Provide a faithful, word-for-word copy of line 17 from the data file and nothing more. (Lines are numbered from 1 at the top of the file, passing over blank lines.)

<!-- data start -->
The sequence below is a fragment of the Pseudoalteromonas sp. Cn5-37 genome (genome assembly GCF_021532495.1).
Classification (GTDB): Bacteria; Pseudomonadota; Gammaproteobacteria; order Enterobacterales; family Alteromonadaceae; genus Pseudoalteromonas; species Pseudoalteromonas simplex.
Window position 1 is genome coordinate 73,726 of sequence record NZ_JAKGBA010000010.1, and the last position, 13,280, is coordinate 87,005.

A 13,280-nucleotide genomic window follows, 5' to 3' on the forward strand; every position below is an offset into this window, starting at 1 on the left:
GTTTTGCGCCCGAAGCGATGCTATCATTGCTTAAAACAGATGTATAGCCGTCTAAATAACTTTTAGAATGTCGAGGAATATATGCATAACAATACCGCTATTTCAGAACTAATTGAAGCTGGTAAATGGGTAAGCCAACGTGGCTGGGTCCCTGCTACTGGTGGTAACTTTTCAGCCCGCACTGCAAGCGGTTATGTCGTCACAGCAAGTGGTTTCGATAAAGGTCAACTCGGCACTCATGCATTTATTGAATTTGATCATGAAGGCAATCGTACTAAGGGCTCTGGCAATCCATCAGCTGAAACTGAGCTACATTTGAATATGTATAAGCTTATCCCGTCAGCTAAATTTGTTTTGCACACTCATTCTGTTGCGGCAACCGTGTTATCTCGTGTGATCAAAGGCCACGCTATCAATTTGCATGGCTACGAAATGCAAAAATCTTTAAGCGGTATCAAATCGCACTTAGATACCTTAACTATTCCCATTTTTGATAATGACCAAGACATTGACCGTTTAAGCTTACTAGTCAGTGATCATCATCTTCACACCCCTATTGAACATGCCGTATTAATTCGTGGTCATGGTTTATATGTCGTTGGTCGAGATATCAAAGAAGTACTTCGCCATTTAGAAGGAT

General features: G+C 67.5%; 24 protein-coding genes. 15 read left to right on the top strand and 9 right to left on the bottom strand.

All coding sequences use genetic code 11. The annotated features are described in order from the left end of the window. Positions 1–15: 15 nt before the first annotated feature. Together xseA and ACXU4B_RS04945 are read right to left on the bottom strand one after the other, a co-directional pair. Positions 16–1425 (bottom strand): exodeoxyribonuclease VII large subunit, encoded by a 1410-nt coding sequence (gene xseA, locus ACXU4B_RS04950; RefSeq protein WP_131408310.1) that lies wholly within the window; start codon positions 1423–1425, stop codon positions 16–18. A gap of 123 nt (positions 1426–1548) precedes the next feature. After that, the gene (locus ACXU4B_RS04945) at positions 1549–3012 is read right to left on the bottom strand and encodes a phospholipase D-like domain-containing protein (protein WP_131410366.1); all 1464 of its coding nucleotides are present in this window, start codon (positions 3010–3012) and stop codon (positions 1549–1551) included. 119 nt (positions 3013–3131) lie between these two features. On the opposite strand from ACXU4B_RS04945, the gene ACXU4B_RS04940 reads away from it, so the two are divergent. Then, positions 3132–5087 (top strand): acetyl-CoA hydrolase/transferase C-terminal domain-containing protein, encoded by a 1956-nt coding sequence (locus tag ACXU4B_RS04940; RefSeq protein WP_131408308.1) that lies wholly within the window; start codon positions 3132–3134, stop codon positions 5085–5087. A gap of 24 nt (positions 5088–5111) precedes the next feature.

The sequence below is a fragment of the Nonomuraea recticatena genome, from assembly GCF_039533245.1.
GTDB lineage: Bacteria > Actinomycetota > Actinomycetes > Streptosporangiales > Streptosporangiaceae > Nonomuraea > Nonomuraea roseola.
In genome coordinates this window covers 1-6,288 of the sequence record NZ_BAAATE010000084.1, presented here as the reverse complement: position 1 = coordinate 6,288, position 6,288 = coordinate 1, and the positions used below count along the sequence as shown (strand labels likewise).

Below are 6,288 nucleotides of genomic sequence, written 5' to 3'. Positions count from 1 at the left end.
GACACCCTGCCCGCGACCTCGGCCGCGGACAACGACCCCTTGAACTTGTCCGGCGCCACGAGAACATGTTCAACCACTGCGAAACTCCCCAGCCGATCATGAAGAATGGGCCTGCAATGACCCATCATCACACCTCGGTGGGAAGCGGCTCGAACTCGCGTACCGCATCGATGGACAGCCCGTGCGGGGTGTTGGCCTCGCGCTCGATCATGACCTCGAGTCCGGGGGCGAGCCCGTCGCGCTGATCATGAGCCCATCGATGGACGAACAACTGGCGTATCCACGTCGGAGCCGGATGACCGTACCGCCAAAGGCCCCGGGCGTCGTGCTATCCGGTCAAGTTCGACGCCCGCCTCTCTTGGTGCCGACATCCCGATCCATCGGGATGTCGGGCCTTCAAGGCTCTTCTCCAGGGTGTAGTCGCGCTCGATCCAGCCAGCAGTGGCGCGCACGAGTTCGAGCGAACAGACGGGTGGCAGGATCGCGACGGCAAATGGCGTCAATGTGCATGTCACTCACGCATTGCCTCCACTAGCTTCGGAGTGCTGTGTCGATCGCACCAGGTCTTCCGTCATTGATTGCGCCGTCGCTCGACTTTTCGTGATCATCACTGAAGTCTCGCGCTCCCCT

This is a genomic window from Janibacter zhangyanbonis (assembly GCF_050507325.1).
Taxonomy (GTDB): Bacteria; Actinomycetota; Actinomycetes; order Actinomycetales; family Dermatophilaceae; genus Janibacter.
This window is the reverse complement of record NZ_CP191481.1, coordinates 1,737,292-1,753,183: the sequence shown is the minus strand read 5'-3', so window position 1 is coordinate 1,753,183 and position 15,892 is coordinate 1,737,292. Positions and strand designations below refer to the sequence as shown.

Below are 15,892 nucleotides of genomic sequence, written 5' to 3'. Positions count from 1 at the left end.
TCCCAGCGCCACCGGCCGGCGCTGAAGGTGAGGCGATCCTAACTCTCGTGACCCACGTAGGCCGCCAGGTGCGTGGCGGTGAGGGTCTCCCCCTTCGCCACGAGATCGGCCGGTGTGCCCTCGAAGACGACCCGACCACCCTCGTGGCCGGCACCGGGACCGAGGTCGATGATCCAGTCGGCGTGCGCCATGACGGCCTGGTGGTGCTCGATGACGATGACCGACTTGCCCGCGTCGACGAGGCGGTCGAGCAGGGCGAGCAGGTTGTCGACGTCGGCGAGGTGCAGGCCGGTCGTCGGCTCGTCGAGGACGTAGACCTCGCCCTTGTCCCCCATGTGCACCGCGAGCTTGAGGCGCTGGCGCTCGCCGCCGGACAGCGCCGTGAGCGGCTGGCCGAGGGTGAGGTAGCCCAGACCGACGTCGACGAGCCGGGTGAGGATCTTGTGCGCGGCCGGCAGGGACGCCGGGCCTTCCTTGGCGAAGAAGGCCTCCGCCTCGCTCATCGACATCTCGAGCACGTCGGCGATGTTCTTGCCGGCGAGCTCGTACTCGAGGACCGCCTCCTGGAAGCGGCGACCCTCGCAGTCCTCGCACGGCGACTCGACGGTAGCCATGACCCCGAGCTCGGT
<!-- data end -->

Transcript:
TCCCAGCGCCACCGGCCGGCGCTGAAGGTGAGGCGATCCTAACTCTCGTGACCCACGTAGGCCGCCAGGTGCGTGGCGGTGAGGGTCTCCCCCTTCGCCACGAGATCGGCCGGTGTGCCCTCGAAGACGACCCGACCACCCTCGTGGCCGGCACCGGGACCGAGGTCGATGATCCAGTCGGCGTGCGCCATGACGGCCTGGTGGTGCTCGATGACGATGACCGACTTGCCCGCGTCGACGAGGCGGTCGAGCAGGGCGAGCAGGTTGTCGACGTCGGCGAGGTGCAGGCCGGTCGTCGGCTCGTCGAGGACGTAGACCTCGCCCTTGTCCCCCATGTGCACCGCGAGCTTGAGGCGCTGGCGCTCGCCGCCGGACAGCGCCGTGAGCGGCTGGCCGAGGGTGAGGTAGCCCAGACCGACGTCGACGAGCCGGGTGAGGATCTTGTGCGCGGCCGGCAGGGACGCCGGGCCTTCCTTGGCGAAGAAGGCCTCCGCCTCGCTCATCGACATCTCGAGCACGTCGGCGATGTTCTTGCCGGCGAGCTCGTACTCGAGGACCGCCTCCTGGAAGCGGCGACCCTCGCAGTCCTCGCACGGCGACTCGACGGTAGCCATGACCCCGAGCTCGGT